Eat The Press

borat as jon lovitz.jpg

There are two interesting issues raised by the LAT's article on how the Borat lawsuits will affect the Bruno movies. One is how the Borat lawsuits will affect the Bruno movies. The other is how the LAT misleadingly titles some of its articles.

Let's look at these one by one. The LAT catalogues the challenges facing the Bruno movie deal which NBC Universal signed with creator Sacha Baron Cohen, whose Borat and Bruno characters were featured on his Da Ali G Show. With the success of the Borat movie, it will be harder to trick unwitting mockumentary subjects to appearing on film (Newsweek made this argument last week). Even if Bruno can fool said subjects, there's now the risk of legal liability afterward thanks to the rash of lawsuits that are being filed against Borat producers and the studio, Twentieth Century Fox. There's no question that Borat's profile is huge in America, thanks to about a gazillion magazine covers, TV appearances and reviews, so yes, it probably would be difficult to replicate the Borat formula. However, the LAT does not address the possiblity that Cohen & co. might (a) have already done so or (b) might actually not want to replicate Borat at all. Bruno is, after all, a well-established character of Cohen's, in frequent rotation on Da Ali G Show, so tons of usable footage might already be in the can. More likely, Cohen, whose entire act is based on improvising, is confident that Bruno can adapt. (Newsweek, you don't get a say here, you equated Borat with Tom Green humping a moose. Perhaps you missed the stellar box office returns of RoadTrip.) As for the lawsuits, yes, those could get expensive...for Fox. This movie hasn't even been made yet, so there's ample time to not fraudulently induce people to participate.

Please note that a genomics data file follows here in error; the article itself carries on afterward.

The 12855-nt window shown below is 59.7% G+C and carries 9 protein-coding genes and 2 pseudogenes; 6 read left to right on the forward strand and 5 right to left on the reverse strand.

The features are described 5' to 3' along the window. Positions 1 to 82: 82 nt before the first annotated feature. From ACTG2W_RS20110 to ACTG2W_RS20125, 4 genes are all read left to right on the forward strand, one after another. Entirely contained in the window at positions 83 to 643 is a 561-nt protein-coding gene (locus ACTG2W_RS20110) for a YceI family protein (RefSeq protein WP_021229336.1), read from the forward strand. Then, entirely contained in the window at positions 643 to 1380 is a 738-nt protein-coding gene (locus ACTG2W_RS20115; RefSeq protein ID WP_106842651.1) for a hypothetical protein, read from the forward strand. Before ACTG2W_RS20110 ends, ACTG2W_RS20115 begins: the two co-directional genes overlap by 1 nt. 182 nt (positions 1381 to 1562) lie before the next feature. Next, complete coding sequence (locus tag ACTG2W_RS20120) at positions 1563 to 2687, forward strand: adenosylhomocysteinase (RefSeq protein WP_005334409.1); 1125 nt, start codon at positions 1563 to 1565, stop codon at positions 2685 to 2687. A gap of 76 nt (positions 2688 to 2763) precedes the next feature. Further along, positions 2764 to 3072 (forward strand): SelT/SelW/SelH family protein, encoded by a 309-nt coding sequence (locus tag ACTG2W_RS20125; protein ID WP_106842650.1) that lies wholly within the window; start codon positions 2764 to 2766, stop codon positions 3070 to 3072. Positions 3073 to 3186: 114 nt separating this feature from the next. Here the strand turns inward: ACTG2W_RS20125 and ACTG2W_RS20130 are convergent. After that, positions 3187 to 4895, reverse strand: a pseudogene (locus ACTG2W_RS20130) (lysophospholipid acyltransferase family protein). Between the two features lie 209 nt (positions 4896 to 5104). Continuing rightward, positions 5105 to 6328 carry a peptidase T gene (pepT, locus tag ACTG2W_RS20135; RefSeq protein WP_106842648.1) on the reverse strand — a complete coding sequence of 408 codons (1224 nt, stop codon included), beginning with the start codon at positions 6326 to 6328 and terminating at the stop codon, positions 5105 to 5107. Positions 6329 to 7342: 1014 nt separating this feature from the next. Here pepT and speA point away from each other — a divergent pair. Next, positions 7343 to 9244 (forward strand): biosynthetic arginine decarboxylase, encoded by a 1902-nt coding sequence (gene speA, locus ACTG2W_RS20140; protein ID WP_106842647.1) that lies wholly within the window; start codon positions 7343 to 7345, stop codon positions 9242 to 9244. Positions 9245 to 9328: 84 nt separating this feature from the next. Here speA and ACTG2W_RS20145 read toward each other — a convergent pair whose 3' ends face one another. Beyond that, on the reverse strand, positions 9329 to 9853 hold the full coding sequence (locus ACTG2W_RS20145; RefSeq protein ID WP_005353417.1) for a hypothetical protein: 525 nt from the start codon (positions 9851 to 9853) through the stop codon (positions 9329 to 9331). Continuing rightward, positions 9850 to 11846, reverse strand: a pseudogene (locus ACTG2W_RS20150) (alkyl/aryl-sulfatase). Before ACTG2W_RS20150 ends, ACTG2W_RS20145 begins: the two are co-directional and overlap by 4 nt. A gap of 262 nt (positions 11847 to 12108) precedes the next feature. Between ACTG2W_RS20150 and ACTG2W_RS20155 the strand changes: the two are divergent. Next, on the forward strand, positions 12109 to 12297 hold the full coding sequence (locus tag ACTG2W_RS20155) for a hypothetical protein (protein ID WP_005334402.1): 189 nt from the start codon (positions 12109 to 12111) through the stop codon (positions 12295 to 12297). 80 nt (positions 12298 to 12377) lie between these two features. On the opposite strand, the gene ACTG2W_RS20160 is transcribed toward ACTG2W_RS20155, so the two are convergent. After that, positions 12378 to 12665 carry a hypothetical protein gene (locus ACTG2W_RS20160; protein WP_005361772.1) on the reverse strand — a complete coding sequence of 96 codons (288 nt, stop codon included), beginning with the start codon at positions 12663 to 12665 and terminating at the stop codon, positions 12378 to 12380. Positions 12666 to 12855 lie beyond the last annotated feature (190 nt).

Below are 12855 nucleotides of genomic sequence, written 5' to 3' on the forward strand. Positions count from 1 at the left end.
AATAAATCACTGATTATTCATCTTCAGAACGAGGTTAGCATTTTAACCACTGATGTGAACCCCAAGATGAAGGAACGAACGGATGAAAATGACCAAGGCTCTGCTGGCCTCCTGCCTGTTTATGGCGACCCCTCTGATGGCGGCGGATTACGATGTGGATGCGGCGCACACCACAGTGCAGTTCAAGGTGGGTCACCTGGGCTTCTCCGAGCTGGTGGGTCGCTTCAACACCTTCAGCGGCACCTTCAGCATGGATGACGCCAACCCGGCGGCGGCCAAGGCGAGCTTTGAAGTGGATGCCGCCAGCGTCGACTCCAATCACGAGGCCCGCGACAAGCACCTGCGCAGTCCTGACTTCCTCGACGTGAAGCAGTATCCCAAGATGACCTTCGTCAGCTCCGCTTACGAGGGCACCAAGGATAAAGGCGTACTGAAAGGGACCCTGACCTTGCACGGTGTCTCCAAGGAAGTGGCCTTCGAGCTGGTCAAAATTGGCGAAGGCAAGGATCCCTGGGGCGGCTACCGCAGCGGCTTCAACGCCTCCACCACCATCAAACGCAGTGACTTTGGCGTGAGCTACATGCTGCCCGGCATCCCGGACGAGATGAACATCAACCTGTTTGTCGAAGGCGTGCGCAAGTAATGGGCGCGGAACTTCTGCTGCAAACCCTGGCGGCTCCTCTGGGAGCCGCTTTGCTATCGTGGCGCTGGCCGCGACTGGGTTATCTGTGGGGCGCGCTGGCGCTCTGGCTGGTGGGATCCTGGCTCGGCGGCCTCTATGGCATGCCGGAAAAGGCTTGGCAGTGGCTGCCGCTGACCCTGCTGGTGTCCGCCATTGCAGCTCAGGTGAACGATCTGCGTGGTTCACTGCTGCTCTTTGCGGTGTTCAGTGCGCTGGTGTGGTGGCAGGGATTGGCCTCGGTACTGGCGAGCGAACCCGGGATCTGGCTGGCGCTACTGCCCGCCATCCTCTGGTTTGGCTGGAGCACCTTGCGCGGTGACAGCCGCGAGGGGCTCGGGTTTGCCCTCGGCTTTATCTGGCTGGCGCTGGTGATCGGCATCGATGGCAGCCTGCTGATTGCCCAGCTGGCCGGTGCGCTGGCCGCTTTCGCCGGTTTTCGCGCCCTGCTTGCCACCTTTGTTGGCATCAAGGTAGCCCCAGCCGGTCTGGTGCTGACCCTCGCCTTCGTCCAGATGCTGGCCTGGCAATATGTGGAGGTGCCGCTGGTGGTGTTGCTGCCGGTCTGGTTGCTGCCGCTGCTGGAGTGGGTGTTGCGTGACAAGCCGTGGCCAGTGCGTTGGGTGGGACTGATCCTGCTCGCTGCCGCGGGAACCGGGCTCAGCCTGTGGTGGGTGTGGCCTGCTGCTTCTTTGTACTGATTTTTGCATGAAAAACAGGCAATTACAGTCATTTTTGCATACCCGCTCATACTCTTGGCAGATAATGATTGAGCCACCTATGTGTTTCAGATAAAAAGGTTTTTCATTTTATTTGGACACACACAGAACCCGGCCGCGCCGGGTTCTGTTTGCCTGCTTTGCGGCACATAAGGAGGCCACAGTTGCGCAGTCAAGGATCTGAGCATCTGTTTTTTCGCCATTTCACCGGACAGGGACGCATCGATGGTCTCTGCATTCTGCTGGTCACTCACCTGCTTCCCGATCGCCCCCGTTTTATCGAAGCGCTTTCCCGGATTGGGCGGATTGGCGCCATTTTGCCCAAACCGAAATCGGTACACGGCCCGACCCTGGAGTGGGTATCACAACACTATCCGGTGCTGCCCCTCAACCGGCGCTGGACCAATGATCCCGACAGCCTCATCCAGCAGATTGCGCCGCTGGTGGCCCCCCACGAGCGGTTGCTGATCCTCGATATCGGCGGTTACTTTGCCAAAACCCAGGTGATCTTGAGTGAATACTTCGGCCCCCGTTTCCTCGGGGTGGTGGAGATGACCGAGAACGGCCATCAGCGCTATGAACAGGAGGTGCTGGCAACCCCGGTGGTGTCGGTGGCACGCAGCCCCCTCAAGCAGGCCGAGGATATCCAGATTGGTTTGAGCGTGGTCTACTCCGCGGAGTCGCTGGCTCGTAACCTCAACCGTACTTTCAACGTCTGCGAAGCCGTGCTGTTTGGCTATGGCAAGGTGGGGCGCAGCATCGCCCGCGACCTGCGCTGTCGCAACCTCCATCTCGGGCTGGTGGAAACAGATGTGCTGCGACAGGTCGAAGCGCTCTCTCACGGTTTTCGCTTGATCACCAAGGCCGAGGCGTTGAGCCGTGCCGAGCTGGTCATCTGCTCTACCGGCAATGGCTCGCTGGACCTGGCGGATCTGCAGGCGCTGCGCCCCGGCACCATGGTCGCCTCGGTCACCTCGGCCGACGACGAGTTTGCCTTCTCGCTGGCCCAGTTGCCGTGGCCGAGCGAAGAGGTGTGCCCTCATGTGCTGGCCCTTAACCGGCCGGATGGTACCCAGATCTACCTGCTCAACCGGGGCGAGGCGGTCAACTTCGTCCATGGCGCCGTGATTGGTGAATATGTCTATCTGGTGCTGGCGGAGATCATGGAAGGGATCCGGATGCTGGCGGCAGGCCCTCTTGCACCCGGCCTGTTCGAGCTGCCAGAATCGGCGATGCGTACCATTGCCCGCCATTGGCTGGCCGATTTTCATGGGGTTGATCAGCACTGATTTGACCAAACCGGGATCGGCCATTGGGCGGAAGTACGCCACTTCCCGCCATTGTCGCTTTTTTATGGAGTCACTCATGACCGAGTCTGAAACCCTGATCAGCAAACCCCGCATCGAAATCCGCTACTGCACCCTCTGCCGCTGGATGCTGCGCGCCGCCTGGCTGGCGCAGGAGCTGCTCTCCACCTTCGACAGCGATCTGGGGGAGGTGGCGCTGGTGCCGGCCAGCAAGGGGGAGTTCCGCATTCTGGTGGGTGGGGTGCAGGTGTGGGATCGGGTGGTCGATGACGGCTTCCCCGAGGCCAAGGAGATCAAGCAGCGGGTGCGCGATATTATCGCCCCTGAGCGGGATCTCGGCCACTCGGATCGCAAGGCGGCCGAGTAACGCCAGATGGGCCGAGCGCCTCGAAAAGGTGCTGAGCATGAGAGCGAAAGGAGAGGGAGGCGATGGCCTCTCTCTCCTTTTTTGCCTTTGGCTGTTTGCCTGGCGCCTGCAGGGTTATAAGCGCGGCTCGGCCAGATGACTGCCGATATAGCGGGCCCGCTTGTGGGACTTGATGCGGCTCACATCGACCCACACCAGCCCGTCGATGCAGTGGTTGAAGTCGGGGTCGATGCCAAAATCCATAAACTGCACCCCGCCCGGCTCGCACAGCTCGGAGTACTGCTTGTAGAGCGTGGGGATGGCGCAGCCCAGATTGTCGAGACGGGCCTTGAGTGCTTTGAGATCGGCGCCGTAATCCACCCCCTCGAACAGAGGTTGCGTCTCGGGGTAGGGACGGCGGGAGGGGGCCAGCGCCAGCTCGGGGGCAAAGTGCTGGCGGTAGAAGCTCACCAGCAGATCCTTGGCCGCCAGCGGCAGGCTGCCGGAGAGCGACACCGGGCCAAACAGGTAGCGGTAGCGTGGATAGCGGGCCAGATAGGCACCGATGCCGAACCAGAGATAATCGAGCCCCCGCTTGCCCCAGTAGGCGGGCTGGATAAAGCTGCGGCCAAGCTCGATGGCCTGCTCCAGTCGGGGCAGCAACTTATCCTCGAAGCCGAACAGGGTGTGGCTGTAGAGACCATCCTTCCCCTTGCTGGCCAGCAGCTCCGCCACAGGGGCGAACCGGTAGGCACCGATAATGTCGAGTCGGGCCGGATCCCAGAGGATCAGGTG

Interesting questions, but all hypothetical, as the LAT itself confirms: "Universal declined to comment for this story, but studio officials have indicated they plan to move forward with "Bruno." Yet they still stated that Borat "could mar" the deal. This implies that the deal is in danger, a suggestion which is wholly unsupported by the facts in the article. It doesn't stop the author from using loaded language to suggest it though: "Universal may already be feeling buyer's remorse" (unsupported); "Some critics" wonder if the gay Bruno will play in Peoria (which critics?); "lawsuits have added another layer of complexity for Universal" (again, unsupported by Universal and arguably the lawsuits will make it that much easier for Universal to anticipate and avoid legal pitfalls). The bottom line is that Universal's deal is worth $42.5-million, and so far, Borat has grossed $109.2-million. Even figuring Cohen's sweet deal for 15% of the gross, that's a pretty decent incentive for Universal.

We have no vested interest in the success of the Bruno movie, but this is the second time in less than a week that an LAT headline has led us astray; last week we complained that an LAT headline had promised details of how the O.J. Simpson project had been "a hot topic" inside Fox without actually delivering those details. Two may not be a trend, but in this case it's more than enough.

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